Academic journal article Journal of Psychology and Christianity

A Brief Review of the Implications of the Affordable Care Act for the Practice of Psychology

Academic journal article Journal of Psychology and Christianity

A Brief Review of the Implications of the Affordable Care Act for the Practice of Psychology

Article excerpt

The healthcare workforce of the future must be prepared for an evolving patient care system that utilizes an increasingly evidence-based, teambased, integrated care environment based on defined, interprofessional competencies-from prevention to primary to tertiary care-for patients and families across the lifespan (Institute of Medicine, 2001; Rozensky, 2012; Wilson, Rozensky, & Weiss, 2010).

Changes to the healthcare delivery system, detailed in the Patient Protection and Affordable Care Act (ACA; Public Law No: 111-148, Mar 23, 2010:) and supported as constitutional by the U.S. Supreme Court (National Federation of Independent Business v. Sebelius, 2012), focus on interprofessional organizations (such as accountable care organizations and patient-centered healthcare homes) as the nexus of the delivery of efficient, cost effective, and quality healthcare services (Orszag & Emanuel, 2010; Rozensky, 2011). Nordal (2012) noted that consumers and providers alike experience "angst" in response to these changes but that this can be moderated by "taking an active role in defining our future" (p. 542); such actions can be taken by the field and by each individual practitioner. While this article is focused primarily on the practice of professional psychology, the issues presented and recommendations provided apply equally to any behavioral and mental health professional whose practice will be impacted by the upcoming changes to the healthcare system.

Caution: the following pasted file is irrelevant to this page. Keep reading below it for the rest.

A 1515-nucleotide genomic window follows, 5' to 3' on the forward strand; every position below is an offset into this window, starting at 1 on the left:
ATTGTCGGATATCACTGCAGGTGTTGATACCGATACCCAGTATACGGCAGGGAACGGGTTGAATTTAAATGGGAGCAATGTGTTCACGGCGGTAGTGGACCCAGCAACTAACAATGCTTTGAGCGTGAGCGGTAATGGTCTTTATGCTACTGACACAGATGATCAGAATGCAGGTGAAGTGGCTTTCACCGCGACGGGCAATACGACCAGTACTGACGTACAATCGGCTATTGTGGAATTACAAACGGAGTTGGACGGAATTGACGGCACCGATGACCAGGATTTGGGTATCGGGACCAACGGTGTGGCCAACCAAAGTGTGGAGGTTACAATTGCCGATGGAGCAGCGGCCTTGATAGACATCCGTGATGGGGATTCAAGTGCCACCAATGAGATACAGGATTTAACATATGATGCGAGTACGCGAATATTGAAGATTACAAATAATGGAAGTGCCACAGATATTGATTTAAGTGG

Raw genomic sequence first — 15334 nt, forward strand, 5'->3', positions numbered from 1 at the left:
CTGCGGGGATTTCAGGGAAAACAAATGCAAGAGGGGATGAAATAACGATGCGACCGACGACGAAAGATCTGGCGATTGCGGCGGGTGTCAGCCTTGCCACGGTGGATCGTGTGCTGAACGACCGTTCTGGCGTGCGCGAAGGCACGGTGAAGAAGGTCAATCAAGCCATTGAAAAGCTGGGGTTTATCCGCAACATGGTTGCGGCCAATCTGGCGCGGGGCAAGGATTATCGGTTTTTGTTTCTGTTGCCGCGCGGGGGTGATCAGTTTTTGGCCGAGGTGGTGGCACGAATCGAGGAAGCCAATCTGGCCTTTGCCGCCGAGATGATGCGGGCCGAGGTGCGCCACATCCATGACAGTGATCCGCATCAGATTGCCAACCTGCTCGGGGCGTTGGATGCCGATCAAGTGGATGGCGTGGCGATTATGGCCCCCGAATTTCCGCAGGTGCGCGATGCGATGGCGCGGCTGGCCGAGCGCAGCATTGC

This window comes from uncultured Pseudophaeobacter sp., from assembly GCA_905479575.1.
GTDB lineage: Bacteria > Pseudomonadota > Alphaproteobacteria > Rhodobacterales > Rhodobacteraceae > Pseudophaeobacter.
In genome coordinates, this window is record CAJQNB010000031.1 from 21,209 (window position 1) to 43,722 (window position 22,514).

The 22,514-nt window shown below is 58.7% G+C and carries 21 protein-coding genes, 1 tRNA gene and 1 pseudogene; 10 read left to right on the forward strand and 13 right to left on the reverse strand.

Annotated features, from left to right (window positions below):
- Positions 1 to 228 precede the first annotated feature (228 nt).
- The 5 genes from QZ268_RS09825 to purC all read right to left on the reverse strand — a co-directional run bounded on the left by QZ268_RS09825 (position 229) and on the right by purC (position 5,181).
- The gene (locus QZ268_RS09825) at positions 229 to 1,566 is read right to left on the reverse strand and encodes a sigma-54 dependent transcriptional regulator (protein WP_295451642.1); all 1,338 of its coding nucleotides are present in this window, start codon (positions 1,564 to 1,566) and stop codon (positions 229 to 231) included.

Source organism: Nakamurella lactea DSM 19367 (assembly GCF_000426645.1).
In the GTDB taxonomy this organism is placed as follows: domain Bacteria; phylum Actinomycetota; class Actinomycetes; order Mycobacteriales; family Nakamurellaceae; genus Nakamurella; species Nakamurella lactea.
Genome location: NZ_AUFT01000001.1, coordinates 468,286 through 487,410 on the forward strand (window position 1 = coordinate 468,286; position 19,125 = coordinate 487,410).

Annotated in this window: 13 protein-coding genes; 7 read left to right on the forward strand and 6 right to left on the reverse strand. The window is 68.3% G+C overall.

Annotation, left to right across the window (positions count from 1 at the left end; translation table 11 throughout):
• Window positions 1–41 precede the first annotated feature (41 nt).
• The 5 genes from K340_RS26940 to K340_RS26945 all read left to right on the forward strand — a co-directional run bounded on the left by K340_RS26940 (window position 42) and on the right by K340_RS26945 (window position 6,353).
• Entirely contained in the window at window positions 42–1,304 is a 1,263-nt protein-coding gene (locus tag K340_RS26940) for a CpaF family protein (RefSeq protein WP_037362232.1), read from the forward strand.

Actions Professional Psychologists Should Take to Successfully Participate in the Upcoming Changes to the Healthcare System

Given the upcoming demands of the ACA and the evolving healthcare system, this article will focus on four broad areas of opportunity in which to take action: (a) interprofessionalism, (b) workforce and practice settings, (c) professional accountability (evidenced-based care, specialization, self-definition, identity, and autonomy), and (d) reimbursement (cost offset and advocacy). These are based upon 15 action steps required to build the future of professional psychology (Rozensky, 2011). Each of these topics responds to the demands for both affordable care and enhanced accountability in the developing healthcare system.


The impact of interprofessional care on quality and cost savings is recognized in the ACA in Section 3502, Establishing Community Health Teams to Support The Patient-Centered Medical Home. That section of the law states that funding can be made available to establish community-based, interprofessional (primary) healthcare teams that may include behavioral and mental health providers (including psychologists). The law also describes interprofessional, integrated disease prevention and health promotion services (including funding for clinical teaching settings such as academic health science centers and communitybased teaching health centers) and interprofessional models of healthcare (including integration of physical and behavioral/mental health services).

Wilson, Rozensky, and Weiss (2010) reviewed how Federal policy recommendations support "the integration of interprofessional education (IPE) into health professions education as a means of assuring a more collaborative health care workforce" of the future (p 210). This reflects "an enlightened new professionalism that can lead to better services and consequent improvements in the health of patients and populations" (Frenk et al, 2010; p 1954). As a response to what has been seen as fragmented healthcare practices, interprofessionality is defined as "the development of a cohesive practice between professionals from different disciplines" (D'Amour & Oandasan, 2005; p 9) including shared competencies formed during education and training (Schuetz, Mann, & Evertt, 2010) and utilized in practice in an integrated, team-based healthcare system (Interprofessional Education Collaborative, 2011). These competencies are shared across all disciplines and include values and ethics, roles and responsibilities for collaborative practice, interprofessional communication, and team work and team-based care. …

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